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劉廼強 | 23rd Mar 2010 | China Daily (Hong Kong Edition) | (42 Reads)

The issue of minimum wage is getting hotter every day now that it is next on the government’s legislation agenda, after constitutional development in 2012. All these years the government has persistently resisted any interference in the labor market. The fact that the bill has managed to move this far is already a miracle - it is a milestone departure from the official free-market philosophy.

Resistance from the business sector has so far been conspicuously low, with the exception of the restaurant industry. Although the medium hourly wage of restaurant workers is only HK$32.7, it is still not the lowest in Hong Kong. The lowest goes to housing management, security and cleaning staff, whose medium hourly wages stand at HK$27.6. Workers can work 48 hours in one week, but this only returns a salary of about HK$5,500. They would be in a better position if they did not work and applied for welfare.

Some objections come with the rationale that if the minimum wage is set, many firms will either have to terminate workers, to reduce the costs, or cease business. Either case will shrink employment opportunities and cause workers to suffer the consequences.

Trade unions, however, do not believe this argument, which they find seems to come from the business sector. The former say first that because jobs in the restaurant, housing management, security and cleaning sectors cannot be moved outside of Hong Kong, the demand for workers to perform them is quite inelastic. Consequently, these unions reason that people and companies will pay more for the services, even if the government sets a basic minimum wage.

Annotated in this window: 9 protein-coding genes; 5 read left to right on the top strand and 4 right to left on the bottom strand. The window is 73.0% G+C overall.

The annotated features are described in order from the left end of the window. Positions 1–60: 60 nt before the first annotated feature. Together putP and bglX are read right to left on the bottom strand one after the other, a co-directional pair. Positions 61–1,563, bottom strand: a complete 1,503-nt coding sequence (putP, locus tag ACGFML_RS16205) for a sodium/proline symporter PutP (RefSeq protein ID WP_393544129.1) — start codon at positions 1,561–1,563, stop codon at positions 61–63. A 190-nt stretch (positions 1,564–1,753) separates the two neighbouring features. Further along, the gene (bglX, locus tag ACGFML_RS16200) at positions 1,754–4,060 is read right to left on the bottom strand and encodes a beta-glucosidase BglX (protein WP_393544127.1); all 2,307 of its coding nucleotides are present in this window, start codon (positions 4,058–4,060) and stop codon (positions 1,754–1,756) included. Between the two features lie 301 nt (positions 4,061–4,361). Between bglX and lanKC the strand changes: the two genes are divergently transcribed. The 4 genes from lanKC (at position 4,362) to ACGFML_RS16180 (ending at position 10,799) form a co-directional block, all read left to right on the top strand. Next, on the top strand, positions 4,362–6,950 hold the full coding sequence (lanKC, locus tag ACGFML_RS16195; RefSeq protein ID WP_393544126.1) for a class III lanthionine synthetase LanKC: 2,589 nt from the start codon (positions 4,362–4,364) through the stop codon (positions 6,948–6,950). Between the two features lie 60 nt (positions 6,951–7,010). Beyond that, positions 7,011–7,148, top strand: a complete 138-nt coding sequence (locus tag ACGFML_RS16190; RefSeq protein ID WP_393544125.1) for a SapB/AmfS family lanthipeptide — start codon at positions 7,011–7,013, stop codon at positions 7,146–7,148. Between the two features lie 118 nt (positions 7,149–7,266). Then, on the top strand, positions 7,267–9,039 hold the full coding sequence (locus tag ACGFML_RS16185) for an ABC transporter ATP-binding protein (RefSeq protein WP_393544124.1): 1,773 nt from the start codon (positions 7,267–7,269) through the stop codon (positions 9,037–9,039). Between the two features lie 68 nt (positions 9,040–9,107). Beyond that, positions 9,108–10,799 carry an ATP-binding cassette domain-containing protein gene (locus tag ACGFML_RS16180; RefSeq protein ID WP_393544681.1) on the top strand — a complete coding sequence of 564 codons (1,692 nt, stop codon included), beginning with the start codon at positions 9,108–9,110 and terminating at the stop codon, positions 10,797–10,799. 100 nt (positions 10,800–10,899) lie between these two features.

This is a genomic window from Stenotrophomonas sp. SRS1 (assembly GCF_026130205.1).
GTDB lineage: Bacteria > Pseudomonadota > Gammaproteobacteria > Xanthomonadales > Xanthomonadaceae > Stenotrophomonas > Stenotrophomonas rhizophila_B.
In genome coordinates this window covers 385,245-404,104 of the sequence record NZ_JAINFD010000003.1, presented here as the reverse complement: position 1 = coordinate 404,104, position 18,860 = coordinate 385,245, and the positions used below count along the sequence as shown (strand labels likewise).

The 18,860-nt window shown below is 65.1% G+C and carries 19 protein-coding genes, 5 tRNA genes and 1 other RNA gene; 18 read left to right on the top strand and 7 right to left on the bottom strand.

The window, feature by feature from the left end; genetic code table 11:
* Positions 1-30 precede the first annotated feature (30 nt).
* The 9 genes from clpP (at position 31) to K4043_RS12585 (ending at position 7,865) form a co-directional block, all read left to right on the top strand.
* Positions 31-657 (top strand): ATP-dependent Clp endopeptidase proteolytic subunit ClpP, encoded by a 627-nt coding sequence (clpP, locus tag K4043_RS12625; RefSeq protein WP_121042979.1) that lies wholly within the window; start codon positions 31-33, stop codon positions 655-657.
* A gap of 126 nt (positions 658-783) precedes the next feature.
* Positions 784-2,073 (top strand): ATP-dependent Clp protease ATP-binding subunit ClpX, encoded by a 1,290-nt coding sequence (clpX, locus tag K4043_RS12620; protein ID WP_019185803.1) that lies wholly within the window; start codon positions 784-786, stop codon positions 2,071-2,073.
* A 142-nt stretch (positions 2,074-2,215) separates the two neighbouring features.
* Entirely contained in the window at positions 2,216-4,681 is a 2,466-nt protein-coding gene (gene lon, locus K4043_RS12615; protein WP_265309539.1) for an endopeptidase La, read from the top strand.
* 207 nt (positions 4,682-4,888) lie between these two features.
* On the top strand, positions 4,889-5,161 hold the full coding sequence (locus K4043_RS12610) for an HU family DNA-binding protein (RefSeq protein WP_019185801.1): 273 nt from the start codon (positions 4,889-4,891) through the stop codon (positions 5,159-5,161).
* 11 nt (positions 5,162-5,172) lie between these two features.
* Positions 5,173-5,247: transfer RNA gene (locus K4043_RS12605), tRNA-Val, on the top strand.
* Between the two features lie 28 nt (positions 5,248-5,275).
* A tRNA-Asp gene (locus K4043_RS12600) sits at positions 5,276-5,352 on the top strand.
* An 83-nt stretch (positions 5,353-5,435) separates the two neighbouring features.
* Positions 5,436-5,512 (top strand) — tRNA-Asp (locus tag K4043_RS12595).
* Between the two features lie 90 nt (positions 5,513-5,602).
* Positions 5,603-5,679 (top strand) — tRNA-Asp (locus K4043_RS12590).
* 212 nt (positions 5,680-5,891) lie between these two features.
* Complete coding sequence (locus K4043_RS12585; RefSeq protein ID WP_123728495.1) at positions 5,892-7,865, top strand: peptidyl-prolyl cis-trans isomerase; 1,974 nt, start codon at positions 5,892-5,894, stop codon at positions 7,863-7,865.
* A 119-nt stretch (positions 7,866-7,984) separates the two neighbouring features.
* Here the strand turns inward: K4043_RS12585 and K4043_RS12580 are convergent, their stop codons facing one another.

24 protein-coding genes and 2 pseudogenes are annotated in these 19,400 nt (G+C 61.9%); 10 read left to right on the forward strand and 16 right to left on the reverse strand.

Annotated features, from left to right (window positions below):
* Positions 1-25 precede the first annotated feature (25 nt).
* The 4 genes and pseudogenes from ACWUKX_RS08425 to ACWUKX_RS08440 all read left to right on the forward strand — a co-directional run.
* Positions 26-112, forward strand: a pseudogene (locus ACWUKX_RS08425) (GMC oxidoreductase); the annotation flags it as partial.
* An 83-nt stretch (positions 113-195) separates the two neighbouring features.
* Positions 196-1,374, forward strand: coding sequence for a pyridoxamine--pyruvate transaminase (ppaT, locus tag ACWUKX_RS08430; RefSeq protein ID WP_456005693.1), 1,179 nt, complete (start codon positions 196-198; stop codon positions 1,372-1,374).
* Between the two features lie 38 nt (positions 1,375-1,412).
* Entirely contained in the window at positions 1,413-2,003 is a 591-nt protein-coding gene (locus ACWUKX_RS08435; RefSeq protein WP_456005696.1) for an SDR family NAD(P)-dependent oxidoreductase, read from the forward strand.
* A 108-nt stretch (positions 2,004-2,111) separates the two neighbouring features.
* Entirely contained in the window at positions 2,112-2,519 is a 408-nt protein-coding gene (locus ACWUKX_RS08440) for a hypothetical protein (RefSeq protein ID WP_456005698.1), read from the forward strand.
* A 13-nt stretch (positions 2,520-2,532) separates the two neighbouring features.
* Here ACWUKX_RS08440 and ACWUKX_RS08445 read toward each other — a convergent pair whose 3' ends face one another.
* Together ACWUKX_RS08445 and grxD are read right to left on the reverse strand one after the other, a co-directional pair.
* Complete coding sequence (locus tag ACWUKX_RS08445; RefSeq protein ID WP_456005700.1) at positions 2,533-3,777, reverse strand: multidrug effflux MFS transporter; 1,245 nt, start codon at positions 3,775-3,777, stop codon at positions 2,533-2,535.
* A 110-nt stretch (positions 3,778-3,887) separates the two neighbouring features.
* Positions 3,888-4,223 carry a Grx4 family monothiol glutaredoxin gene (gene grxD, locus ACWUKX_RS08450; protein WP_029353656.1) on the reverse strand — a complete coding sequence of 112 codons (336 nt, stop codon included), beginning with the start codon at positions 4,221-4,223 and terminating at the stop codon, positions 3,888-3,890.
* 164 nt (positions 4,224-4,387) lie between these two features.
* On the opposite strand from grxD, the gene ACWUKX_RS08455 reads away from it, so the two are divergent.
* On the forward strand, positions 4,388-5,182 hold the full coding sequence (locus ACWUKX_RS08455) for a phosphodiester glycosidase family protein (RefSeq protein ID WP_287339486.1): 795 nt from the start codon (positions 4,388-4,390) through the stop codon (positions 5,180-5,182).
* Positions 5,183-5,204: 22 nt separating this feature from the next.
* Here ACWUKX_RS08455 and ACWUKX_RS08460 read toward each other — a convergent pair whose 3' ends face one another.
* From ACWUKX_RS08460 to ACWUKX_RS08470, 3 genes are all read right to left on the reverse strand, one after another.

It is now clear, therefore, that there is a strong consensus that we need to set a mandatory minimum wage, and the only difference is how high it should be. The public debate, offers and counter-offers are just part of the usual bargaining process. We will soon see some deceptive behavior from both sides. Still, I predict that eventually the minimum hourly wage will fall somewhere between HK$20 and HK$33.

I do not want to speculate on the final exact figure. I just want to mention here that our society will have to confront the delicate question of how to distribute the GDP pie. Given the prevailing disparity in how gross income and social justice are distributed between the rich and the poor in Hong Kong, it is likely that a bill on the wage pendulum will swing in the direction of the disadvantage. I think this is really necessary to avoid future instability and an increase in truancy - both phenomena which work to deter development.

All law-abiding workers are entitled to share the fruit of development and to live a dignified life. This is a fundamental right, and it thus deserves crucial consideration in the discussion for a mandatory minimum wage.


[1] 五一六齊投票

Legco councillors returned by the functional constituencies, being the running dogs of the HK tycoons, are the root causes of the prevailing social injustic. Together with the DAB dogs, they ensured the adoption of every bill chanelling interests to the commercial sector. CY Leung recently said he was not in favour of abolition of the functional constituencies. For such outright partiality, Leung should delay no more to resign as Execo convenor. Remember to vote on 16 May


[引用] | 作者 杜殺狗 | 19th Apr 2010 | [舉報垃圾留言]